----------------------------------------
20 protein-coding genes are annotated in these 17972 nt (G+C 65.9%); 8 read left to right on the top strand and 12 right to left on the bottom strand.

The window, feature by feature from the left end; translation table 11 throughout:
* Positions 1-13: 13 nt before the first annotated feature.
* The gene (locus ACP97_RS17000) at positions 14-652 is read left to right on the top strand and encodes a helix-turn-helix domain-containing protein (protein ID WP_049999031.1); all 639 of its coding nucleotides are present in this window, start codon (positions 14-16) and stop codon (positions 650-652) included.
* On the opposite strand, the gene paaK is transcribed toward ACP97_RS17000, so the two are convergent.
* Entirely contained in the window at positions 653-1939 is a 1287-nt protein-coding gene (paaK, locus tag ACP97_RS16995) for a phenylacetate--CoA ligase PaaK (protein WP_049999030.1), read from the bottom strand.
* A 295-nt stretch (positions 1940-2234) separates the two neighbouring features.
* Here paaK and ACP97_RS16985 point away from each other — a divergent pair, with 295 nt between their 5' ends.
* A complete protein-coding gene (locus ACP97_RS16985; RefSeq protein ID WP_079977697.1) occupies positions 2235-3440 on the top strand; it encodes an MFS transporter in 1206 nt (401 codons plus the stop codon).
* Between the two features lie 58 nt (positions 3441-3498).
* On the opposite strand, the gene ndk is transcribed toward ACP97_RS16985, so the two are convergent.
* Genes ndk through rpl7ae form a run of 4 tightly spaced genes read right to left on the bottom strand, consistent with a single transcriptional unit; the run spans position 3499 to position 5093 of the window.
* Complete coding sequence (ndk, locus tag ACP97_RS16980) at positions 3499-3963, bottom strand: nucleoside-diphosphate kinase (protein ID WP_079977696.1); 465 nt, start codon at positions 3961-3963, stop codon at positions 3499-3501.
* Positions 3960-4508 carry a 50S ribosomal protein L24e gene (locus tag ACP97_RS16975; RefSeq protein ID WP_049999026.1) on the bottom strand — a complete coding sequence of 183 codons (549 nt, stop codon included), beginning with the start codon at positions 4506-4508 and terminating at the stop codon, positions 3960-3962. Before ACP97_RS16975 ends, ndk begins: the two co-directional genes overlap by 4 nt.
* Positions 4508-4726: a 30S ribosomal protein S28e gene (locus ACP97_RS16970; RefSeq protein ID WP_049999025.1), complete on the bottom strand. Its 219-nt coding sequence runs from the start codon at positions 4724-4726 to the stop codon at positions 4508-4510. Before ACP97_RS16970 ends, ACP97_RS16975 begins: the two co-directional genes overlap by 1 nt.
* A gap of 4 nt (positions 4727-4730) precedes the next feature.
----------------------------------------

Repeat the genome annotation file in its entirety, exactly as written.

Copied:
20 protein-coding genes are annotated in these 17972 nt (G+C 65.9%); 8 read left to right on the top strand and 12 right to left on the bottom strand.

The window, feature by feature from the left end; translation table 11 throughout:
* Positions 1-13: 13 nt before the first annotated feature.
* The gene (locus ACP97_RS17000) at positions 14-652 is read left to right on the top strand and encodes a helix-turn-helix domain-containing protein (protein ID WP_049999031.1); all 639 of its coding nucleotides are present in this window, start codon (positions 14-16) and stop codon (positions 650-652) included.
* On the opposite strand, the gene paaK is transcribed toward ACP97_RS17000, so the two are convergent.
* Entirely contained in the window at positions 653-1939 is a 1287-nt protein-coding gene (paaK, locus tag ACP97_RS16995) for a phenylacetate--CoA ligase PaaK (protein WP_049999030.1), read from the bottom strand.
* A 295-nt stretch (positions 1940-2234) separates the two neighbouring features.
* Here paaK and ACP97_RS16985 point away from each other — a divergent pair, with 295 nt between their 5' ends.
* A complete protein-coding gene (locus ACP97_RS16985; RefSeq protein ID WP_079977697.1) occupies positions 2235-3440 on the top strand; it encodes an MFS transporter in 1206 nt (401 codons plus the stop codon).
* Between the two features lie 58 nt (positions 3441-3498).
* On the opposite strand, the gene ndk is transcribed toward ACP97_RS16985, so the two are convergent.
* Genes ndk through rpl7ae form a run of 4 tightly spaced genes read right to left on the bottom strand, consistent with a single transcriptional unit; the run spans position 3499 to position 5093 of the window.
* Complete coding sequence (ndk, locus tag ACP97_RS16980) at positions 3499-3963, bottom strand: nucleoside-diphosphate kinase (protein ID WP_079977696.1); 465 nt, start codon at positions 3961-3963, stop codon at positions 3499-3501.
* Positions 3960-4508 carry a 50S ribosomal protein L24e gene (locus tag ACP97_RS16975; RefSeq protein ID WP_049999026.1) on the bottom strand — a complete coding sequence of 183 codons (549 nt, stop codon included), beginning with the start codon at positions 4506-4508 and terminating at the stop codon, positions 3960-3962. Before ACP97_RS16975 ends, ndk begins: the two co-directional genes overlap by 4 nt.
* Positions 4508-4726: a 30S ribosomal protein S28e gene (locus ACP97_RS16970; RefSeq protein ID WP_049999025.1), complete on the bottom strand. Its 219-nt coding sequence runs from the start codon at positions 4724-4726 to the stop codon at positions 4508-4510. Before ACP97_RS16970 ends, ACP97_RS16975 begins: the two co-directional genes overlap by 1 nt.
* A gap of 4 nt (positions 4727-4730) precedes the next feature.